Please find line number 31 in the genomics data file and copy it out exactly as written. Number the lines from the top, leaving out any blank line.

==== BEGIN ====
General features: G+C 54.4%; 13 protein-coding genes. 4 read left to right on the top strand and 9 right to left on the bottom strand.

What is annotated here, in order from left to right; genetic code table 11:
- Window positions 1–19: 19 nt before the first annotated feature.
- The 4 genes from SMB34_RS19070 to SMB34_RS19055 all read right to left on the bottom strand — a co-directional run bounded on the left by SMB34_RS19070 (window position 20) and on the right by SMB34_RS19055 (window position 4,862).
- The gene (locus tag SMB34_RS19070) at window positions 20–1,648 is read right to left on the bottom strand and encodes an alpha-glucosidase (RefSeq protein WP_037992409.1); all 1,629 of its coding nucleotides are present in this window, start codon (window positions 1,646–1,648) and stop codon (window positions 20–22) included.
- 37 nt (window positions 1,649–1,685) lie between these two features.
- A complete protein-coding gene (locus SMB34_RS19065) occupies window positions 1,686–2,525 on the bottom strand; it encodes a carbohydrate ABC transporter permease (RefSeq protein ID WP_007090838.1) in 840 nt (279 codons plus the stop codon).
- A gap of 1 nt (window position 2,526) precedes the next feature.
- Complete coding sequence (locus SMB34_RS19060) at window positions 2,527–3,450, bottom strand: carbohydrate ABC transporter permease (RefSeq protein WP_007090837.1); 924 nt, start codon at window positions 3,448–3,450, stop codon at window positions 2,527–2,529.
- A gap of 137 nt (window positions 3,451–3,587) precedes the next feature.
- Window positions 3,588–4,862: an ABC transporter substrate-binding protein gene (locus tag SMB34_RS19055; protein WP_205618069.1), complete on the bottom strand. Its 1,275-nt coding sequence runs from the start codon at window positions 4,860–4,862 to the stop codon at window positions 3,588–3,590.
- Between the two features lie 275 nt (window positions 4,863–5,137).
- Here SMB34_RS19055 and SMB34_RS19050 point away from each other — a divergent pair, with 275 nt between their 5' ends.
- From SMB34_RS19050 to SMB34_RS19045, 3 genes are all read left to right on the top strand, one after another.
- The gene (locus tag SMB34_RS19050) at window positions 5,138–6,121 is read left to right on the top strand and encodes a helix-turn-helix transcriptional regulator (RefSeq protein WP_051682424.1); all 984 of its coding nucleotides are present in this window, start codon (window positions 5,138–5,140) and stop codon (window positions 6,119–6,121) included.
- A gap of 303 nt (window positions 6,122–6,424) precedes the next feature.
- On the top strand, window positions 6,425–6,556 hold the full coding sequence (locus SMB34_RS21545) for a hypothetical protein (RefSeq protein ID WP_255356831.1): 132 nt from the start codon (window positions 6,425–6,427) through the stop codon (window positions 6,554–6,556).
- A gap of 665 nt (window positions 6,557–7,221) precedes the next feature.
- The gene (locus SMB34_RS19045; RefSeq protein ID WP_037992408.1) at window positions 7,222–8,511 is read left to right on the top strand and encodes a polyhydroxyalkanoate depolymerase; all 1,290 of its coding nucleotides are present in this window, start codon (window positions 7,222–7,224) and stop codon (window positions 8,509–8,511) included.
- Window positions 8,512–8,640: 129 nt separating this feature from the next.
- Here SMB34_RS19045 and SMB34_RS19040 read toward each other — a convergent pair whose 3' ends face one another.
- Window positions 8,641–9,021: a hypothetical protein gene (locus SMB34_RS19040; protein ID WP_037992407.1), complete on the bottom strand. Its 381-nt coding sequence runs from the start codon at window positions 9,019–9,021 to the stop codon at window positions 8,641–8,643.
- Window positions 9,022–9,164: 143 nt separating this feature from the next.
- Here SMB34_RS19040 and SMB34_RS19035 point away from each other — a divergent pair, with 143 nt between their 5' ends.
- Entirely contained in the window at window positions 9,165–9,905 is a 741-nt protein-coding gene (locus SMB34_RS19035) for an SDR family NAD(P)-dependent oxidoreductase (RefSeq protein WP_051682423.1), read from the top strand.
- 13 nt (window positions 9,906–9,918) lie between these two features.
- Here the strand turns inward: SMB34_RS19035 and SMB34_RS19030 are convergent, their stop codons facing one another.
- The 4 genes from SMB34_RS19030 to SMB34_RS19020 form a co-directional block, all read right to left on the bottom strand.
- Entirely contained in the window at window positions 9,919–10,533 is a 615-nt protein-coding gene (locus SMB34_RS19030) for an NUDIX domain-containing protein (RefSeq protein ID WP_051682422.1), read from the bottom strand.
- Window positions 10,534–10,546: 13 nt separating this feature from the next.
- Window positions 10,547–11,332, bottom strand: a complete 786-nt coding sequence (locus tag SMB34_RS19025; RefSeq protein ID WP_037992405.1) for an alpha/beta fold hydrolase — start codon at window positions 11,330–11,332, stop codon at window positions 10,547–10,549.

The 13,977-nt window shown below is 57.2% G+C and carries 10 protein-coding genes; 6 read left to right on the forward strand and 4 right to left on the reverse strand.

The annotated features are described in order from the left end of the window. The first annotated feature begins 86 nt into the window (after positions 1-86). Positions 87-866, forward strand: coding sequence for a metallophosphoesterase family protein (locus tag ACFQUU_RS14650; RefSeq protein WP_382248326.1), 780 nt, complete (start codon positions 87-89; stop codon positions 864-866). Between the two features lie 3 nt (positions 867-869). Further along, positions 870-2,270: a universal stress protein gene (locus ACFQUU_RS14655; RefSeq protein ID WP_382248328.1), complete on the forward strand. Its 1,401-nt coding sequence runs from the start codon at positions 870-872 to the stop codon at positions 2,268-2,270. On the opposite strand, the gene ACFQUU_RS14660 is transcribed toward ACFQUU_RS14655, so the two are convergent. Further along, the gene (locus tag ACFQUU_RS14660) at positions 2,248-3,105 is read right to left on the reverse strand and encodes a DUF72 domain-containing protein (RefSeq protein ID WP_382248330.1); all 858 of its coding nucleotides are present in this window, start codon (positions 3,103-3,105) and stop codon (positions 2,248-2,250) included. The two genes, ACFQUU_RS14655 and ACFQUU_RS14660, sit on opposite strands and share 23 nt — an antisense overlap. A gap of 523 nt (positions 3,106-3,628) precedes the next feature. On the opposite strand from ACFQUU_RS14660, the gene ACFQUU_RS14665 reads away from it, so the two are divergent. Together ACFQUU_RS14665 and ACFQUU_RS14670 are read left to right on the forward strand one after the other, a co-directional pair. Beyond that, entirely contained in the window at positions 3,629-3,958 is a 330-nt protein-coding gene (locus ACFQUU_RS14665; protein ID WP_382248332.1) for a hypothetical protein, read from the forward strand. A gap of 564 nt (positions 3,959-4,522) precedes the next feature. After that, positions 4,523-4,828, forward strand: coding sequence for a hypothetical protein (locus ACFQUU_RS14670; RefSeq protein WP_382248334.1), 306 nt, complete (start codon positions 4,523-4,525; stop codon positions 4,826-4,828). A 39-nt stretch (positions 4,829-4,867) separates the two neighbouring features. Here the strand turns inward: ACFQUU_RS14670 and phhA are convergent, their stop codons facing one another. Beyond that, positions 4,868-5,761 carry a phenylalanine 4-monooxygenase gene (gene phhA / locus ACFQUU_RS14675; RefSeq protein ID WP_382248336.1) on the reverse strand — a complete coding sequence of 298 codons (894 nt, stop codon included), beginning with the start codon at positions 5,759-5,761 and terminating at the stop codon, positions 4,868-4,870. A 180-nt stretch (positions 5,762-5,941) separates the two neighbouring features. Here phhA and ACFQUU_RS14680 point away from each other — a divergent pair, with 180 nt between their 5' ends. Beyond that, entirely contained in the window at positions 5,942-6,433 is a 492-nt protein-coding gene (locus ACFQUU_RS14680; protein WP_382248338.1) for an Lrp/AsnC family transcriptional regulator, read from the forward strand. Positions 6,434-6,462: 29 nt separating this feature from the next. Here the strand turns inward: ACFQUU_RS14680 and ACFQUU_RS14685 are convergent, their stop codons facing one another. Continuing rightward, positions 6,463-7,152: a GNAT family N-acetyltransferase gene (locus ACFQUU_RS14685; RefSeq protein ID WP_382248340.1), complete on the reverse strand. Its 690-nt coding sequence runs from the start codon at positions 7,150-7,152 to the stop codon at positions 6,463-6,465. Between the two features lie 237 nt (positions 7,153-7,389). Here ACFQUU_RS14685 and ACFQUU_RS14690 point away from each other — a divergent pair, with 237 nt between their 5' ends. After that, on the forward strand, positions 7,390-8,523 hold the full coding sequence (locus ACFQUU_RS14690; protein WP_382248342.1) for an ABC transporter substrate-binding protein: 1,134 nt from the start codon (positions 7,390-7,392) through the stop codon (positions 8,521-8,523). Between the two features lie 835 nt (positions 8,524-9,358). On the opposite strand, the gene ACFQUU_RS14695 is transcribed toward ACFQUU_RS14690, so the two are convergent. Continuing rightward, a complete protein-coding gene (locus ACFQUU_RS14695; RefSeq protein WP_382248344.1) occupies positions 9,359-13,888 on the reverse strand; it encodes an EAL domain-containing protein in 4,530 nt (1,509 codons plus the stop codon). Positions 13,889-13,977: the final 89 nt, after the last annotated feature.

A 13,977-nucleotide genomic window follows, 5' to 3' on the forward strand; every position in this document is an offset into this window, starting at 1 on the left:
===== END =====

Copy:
- Window positions 10,547–11,332, bottom strand: a complete 786-nt coding sequence (locus tag SMB34_RS19025; RefSeq protein ID WP_037992405.1) for an alpha/beta fold hydrolase — start codon at window positions 11,330–11,332, stop codon at window positions 10,547–10,549.